4. Go local. Location-specific products such as artisan crafts, gourmet chocolate or coffee, and other products manufactured in a particular region are great buys for two reasons: 1. These items may not be available outside their locations of origin. 2. The absence of tax will likely make local goods more affordable than they are in other shops or museum stores.
5. Do some research. If shopping for luxury goods such as bags, perfumes, and sunglasses, scope out prices online ahead of time. That way you’ll know a good deal when you see it. This is especially important because prices vary by both country and store — in some places, luxury items might be discounted below their regular retail prices; in others, this might not be the case.
6. Seek out cosmetics. High-end brands of makeup and skincare products can be marked down by as much as 50 percent in duty-free shops. For less high-end products, it’s probably most cost-effective to buy items online.
7. Use up local currency. If it would be a hassle to exchange the local currency back at home, consider using it up in duty-free shops instead of on high conversion fees.
8. Read up on your destination’s rules. It pays to know the regulations wherever you’re traveling. For instance, the Vatican is entirely duty-free, so it’s a goldmine for those seeking religious art. The UN complex in New York offers duty-free shops in the lobbies. Some governments will allow travelers to buy items from normal retail stores and then present their receipts to receive a tax refund. And travelers can get stuck with unexpected taxes if they break the duty-free rules for the country they’re traveling into or out of. To learn more, contact the country’s customs or border patrol agency.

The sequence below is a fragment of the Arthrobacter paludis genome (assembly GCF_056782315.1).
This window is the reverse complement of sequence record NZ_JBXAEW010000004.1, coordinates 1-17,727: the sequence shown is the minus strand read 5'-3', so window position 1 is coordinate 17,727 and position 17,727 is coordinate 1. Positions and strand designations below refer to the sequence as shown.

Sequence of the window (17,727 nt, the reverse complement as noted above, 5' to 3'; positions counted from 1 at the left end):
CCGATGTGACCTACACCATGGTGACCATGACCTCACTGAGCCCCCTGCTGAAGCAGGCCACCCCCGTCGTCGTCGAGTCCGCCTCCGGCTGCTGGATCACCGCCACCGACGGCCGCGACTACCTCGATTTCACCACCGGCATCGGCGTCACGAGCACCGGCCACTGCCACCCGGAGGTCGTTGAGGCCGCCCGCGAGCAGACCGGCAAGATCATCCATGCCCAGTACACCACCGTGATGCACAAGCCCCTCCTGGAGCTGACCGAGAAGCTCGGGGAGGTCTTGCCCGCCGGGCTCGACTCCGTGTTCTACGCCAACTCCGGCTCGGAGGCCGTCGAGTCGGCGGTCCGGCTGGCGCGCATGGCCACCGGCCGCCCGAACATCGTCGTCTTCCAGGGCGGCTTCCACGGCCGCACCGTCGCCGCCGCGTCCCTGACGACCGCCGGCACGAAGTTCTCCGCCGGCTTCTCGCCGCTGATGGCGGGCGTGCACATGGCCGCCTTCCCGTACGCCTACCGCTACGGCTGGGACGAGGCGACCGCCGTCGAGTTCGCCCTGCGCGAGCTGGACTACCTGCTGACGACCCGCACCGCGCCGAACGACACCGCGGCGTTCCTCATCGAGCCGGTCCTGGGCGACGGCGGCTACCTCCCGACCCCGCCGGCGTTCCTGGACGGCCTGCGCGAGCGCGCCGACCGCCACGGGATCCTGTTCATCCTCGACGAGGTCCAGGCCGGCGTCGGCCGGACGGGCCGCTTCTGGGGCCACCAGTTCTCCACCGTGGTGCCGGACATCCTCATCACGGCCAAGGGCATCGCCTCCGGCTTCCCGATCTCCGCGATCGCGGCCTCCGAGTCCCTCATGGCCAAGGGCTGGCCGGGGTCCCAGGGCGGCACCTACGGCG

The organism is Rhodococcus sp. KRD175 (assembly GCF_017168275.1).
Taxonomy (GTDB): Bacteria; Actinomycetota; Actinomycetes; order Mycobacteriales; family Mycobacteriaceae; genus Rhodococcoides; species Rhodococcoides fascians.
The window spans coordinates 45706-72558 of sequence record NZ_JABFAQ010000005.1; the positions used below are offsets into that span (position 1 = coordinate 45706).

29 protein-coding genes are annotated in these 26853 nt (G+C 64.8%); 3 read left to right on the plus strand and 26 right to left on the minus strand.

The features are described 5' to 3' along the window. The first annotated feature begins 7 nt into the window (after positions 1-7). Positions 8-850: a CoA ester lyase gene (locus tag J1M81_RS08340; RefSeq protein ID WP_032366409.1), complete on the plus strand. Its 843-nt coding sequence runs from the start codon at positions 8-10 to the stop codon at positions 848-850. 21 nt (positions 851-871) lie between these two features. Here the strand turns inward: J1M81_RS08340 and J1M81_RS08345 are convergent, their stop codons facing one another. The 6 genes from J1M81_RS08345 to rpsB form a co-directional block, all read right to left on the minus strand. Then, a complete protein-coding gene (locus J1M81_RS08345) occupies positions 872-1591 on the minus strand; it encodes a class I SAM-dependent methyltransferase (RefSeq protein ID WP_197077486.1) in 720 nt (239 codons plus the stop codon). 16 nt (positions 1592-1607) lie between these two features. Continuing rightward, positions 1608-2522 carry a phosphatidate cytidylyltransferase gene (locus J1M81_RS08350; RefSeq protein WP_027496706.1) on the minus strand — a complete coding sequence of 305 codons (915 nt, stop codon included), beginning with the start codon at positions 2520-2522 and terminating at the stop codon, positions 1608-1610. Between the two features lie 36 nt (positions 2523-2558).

9. Stay away. For the most part, travelers seeking shopping deals will need to remain in foreign territory for at least 48 hours in order to qualify for duty-free savings. Need somewhere to be for those two days? Munich, Bangkok, Copenhagen, Florence, and Dubai are all great cities that are easily explored in 48 hours.
10. Know what to avoid. It’s tough to find a good deal on duty-free electronics—and even if the price seems right, the quality of the product might not be. Clothing that wasn’t made locally also tends to be cheaper online. Other items are simply not transportable: In the U.S., for example, travelers are not permitted to bring Haitian animal hide drums or any products containing dog or cat fur into the country.